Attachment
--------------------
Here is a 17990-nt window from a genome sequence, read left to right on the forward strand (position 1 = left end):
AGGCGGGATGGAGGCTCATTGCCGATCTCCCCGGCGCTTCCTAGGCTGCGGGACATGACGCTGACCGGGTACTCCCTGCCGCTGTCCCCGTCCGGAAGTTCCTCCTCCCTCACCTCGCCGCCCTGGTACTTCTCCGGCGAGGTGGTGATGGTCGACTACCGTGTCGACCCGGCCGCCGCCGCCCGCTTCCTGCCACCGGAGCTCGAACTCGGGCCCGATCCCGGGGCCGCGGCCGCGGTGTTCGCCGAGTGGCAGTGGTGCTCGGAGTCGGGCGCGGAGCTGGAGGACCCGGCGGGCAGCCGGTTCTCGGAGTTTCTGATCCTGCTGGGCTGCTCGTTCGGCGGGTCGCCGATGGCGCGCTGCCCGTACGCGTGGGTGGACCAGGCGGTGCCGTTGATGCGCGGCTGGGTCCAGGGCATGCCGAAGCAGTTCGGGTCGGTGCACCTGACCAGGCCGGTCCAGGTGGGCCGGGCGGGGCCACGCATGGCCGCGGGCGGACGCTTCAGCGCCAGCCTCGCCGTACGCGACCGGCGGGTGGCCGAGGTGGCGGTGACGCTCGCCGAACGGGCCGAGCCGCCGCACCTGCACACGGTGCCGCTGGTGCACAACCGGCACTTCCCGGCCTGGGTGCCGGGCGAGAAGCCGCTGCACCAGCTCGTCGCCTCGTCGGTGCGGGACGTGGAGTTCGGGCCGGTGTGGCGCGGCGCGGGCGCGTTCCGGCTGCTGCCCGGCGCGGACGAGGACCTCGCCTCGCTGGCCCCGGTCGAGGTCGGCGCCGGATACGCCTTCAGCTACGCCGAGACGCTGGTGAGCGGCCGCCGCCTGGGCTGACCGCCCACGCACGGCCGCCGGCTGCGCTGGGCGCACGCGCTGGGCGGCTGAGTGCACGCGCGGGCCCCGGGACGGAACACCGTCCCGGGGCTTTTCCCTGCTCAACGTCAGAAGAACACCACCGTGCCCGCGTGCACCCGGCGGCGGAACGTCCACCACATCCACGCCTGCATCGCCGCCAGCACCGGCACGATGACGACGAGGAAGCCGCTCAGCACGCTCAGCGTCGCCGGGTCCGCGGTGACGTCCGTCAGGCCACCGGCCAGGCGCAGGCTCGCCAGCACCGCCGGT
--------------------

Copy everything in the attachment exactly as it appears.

Here is a 17990-nt window from a genome sequence, read left to right on the forward strand (position 1 = left end):
AGGCGGGATGGAGGCTCATTGCCGATCTCCCCGGCGCTTCCTAGGCTGCGGGACATGACGCTGACCGGGTACTCCCTGCCGCTGTCCCCGTCCGGAAGTTCCTCCTCCCTCACCTCGCCGCCCTGGTACTTCTCCGGCGAGGTGGTGATGGTCGACTACCGTGTCGACCCGGCCGCCGCCGCCCGCTTCCTGCCACCGGAGCTCGAACTCGGGCCCGATCCCGGGGCCGCGGCCGCGGTGTTCGCCGAGTGGCAGTGGTGCTCGGAGTCGGGCGCGGAGCTGGAGGACCCGGCGGGCAGCCGGTTCTCGGAGTTTCTGATCCTGCTGGGCTGCTCGTTCGGCGGGTCGCCGATGGCGCGCTGCCCGTACGCGTGGGTGGACCAGGCGGTGCCGTTGATGCGCGGCTGGGTCCAGGGCATGCCGAAGCAGTTCGGGTCGGTGCACCTGACCAGGCCGGTCCAGGTGGGCCGGGCGGGGCCACGCATGGCCGCGGGCGGACGCTTCAGCGCCAGCCTCGCCGTACGCGACCGGCGGGTGGCCGAGGTGGCGGTGACGCTCGCCGAACGGGCCGAGCCGCCGCACCTGCACACGGTGCCGCTGGTGCACAACCGGCACTTCCCGGCCTGGGTGCCGGGCGAGAAGCCGCTGCACCAGCTCGTCGCCTCGTCGGTGCGGGACGTGGAGTTCGGGCCGGTGTGGCGCGGCGCGGGCGCGTTCCGGCTGCTGCCCGGCGCGGACGAGGACCTCGCCTCGCTGGCCCCGGTCGAGGTCGGCGCCGGATACGCCTTCAGCTACGCCGAGACGCTGGTGAGCGGCCGCCGCCTGGGCTGACCGCCCACGCACGGCCGCCGGCTGCGCTGGGCGCACGCGCTGGGCGGCTGAGTGCACGCGCGGGCCCCGGGACGGAACACCGTCCCGGGGCTTTTCCCTGCTCAACGTCAGAAGAACACCACCGTGCCCGCGTGCACCCGGCGGCGGAACGTCCACCACATCCACGCCTGCATCGCCGCCAGCACCGGCACGATGACGACGAGGAAGCCGCTCAGCACGCTCAGCGTCGCCGGGTCCGCGGTGACGTCCGTCAGGCCACCGGCCAGGCGCAGGCTCGCCAGCACCGCCGGT